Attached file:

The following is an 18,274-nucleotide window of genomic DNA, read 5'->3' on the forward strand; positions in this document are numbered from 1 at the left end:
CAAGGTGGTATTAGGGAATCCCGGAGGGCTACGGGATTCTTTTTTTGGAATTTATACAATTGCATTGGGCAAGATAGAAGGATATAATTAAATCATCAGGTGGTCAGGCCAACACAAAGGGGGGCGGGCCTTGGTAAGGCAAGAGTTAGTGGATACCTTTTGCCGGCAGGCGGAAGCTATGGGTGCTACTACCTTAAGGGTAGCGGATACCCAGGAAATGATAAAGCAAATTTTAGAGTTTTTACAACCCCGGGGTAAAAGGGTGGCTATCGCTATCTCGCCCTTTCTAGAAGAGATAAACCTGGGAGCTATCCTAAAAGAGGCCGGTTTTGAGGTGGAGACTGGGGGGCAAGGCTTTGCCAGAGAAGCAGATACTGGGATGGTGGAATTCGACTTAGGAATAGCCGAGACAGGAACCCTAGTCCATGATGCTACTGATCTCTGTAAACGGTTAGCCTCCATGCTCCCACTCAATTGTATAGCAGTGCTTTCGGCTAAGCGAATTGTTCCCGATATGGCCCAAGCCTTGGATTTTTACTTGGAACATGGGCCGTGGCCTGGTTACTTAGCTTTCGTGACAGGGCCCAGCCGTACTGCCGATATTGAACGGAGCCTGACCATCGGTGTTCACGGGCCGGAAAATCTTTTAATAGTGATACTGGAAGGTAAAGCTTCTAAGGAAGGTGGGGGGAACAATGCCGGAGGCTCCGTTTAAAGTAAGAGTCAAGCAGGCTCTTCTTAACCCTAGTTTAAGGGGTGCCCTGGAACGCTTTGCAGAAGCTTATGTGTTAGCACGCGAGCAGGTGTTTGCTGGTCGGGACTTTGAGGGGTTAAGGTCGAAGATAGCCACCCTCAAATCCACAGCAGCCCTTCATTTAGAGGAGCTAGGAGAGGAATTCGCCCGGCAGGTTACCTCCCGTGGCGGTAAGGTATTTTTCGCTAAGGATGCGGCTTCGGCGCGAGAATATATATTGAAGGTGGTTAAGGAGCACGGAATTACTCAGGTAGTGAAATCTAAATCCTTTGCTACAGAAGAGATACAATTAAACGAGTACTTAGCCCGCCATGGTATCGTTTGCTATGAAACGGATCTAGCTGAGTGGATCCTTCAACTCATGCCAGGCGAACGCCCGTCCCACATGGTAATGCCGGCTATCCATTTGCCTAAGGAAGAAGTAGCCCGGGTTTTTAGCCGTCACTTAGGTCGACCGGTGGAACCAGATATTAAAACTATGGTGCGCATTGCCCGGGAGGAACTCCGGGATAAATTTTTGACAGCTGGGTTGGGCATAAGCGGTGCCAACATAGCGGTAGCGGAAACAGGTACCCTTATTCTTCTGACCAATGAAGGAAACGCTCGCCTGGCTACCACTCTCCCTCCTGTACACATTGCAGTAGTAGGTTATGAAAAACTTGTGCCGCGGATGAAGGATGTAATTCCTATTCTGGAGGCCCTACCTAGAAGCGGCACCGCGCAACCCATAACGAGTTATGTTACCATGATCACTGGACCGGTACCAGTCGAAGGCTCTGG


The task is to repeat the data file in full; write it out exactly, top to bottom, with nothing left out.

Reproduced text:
The following is an 18,274-nucleotide window of genomic DNA, read 5'->3' on the forward strand; positions in this document are numbered from 1 at the left end:
CAAGGTGGTATTAGGGAATCCCGGAGGGCTACGGGATTCTTTTTTTGGAATTTATACAATTGCATTGGGCAAGATAGAAGGATATAATTAAATCATCAGGTGGTCAGGCCAACACAAAGGGGGGCGGGCCTTGGTAAGGCAAGAGTTAGTGGATACCTTTTGCCGGCAGGCGGAAGCTATGGGTGCTACTACCTTAAGGGTAGCGGATACCCAGGAAATGATAAAGCAAATTTTAGAGTTTTTACAACCCCGGGGTAAAAGGGTGGCTATCGCTATCTCGCCCTTTCTAGAAGAGATAAACCTGGGAGCTATCCTAAAAGAGGCCGGTTTTGAGGTGGAGACTGGGGGGCAAGGCTTTGCCAGAGAAGCAGATACTGGGATGGTGGAATTCGACTTAGGAATAGCCGAGACAGGAACCCTAGTCCATGATGCTACTGATCTCTGTAAACGGTTAGCCTCCATGCTCCCACTCAATTGTATAGCAGTGCTTTCGGCTAAGCGAATTGTTCCCGATATGGCCCAAGCCTTGGATTTTTACTTGGAACATGGGCCGTGGCCTGGTTACTTAGCTTTCGTGACAGGGCCCAGCCGTACTGCCGATATTGAACGGAGCCTGACCATCGGTGTTCACGGGCCGGAAAATCTTTTAATAGTGATACTGGAAGGTAAAGCTTCTAAGGAAGGTGGGGGGAACAATGCCGGAGGCTCCGTTTAAAGTAAGAGTCAAGCAGGCTCTTCTTAACCCTAGTTTAAGGGGTGCCCTGGAACGCTTTGCAGAAGCTTATGTGTTAGCACGCGAGCAGGTGTTTGCTGGTCGGGACTTTGAGGGGTTAAGGTCGAAGATAGCCACCCTCAAATCCACAGCAGCCCTTCATTTAGAGGAGCTAGGAGAGGAATTCGCCCGGCAGGTTACCTCCCGTGGCGGTAAGGTATTTTTCGCTAAGGATGCGGCTTCGGCGCGAGAATATATATTGAAGGTGGTTAAGGAGCACGGAATTACTCAGGTAGTGAAATCTAAATCCTTTGCTACAGAAGAGATACAATTAAACGAGTACTTAGCCCGCCATGGTATCGTTTGCTATGAAACGGATCTAGCTGAGTGGATCCTTCAACTCATGCCAGGCGAACGCCCGTCCCACATGGTAATGCCGGCTATCCATTTGCCTAAGGAAGAAGTAGCCCGGGTTTTTAGCCGTCACTTAGGTCGACCGGTGGAACCAGATATTAAAACTATGGTGCGCATTGCCCGGGAGGAACTCCGGGATAAATTTTTGACAGCTGGGTTGGGCATAAGCGGTGCCAACATAGCGGTAGCGGAAACAGGTACCCTTATTCTTCTGACCAATGAAGGAAACGCTCGCCTGGCTACCACTCTCCCTCCTGTACACATTGCAGTAGTAGGTTATGAAAAACTTGTGCCGCGGATGAAGGATGTAATTCCTATTCTGGAGGCCCTACCTAGAAGCGGCACCGCGCAACCCATAACGAGTTATGTTACCATGATCACTGGACCGGTACCAGTCGAAGGCTCTGG